Status page or service health is a web site that show the status of each service or product in the software-as-a-service (SaaS) company. When a user found that one of the product that they use has an issue, the status page should be the first web site that should they check. Sometimes, status page also show the future maintenance schedules on their services to inform the user that the issue is planned not because of incident or external factor.
The first status page that we will review is from Google Cloud Platform (GCP). The Google Cloud Service Health have several pages, and in this section we will review only two pages, the dashboard, where we can see all services status, and the incident history page.
(1) At the top, we can read information about the page and where to look for more information or support. This is good for User eXperience (UX). If someone open this page and does not find what is about or where to look for, they can read the information or proceed to support page.
(2) In the middle, we see all status grouped by product, regions, and the last column as summary of all status. Each icon that is used on each column is describe before, at the top of table. One thing that I did not understand in this design is why they make it have two scrolls? (the screenshot is minimized so we can see only one scroll) Why not just one full page, with one scroll?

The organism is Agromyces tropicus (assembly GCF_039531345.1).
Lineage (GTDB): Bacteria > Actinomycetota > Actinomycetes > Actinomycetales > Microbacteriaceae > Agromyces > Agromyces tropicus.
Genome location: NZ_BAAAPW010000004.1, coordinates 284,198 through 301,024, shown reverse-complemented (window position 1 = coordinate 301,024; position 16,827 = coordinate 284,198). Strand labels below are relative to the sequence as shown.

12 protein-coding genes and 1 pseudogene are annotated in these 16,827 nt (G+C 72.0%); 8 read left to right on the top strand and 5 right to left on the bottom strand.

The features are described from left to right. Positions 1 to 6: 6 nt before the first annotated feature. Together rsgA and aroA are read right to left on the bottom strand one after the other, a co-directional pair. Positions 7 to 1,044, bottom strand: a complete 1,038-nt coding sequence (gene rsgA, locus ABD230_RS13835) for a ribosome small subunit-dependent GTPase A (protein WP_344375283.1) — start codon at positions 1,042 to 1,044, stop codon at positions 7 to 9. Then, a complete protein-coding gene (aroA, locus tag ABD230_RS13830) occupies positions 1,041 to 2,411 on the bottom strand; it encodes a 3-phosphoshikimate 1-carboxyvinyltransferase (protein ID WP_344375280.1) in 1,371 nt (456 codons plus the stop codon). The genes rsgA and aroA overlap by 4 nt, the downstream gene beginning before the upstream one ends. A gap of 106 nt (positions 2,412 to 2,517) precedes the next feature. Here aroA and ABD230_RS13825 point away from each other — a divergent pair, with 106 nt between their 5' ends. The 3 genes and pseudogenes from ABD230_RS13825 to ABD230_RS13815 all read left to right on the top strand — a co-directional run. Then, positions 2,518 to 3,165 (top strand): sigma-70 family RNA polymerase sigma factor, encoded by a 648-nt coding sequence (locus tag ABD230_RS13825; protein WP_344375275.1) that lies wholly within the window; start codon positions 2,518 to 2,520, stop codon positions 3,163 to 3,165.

One interesting note in this section is instead of providing HTTP API to fetch the status programmatically, they provide a JSON file — which may not a regular file, but possibly a path that return a JSON content.
(4) Another interesting part here is the "Last updated:". If we refresh the page, the date will print when the status is last updated. Looking at the value, it could be mean that when each product status checked in the back, the "last updated" will also set.
Next, we open the "View history" page.
The history page contains list of service and history of incidents ordered in descending by date.
One bad UX that I found here is no index (or table of content) that link to each service directly. One need to scroll or search the service that they need to view manually.
(1) In this page we have two new icons, one for "Service disruption" and one for "Service outage". Service disruption icon will be used if the incident only affect certain functions. Service outage icon will be used if the incident is considered major, for example affecting all users in a region or global.
(2) If there are more incidents in the past 12 months, it will print link "See more" to view the rest of history.
(3) Each incident contains the summary, date, final status, and duration of incident.
We will review two incident reports here,
Global - Cloud SQL Instance Creation Failures, that contains "Mini Incident Report" or "Service outage" that affect all users, and
Multiple Google Cloud services in the europe-west9-a zone are impacted, that contains "Incident Report" or "Service outage" that affect only certain region.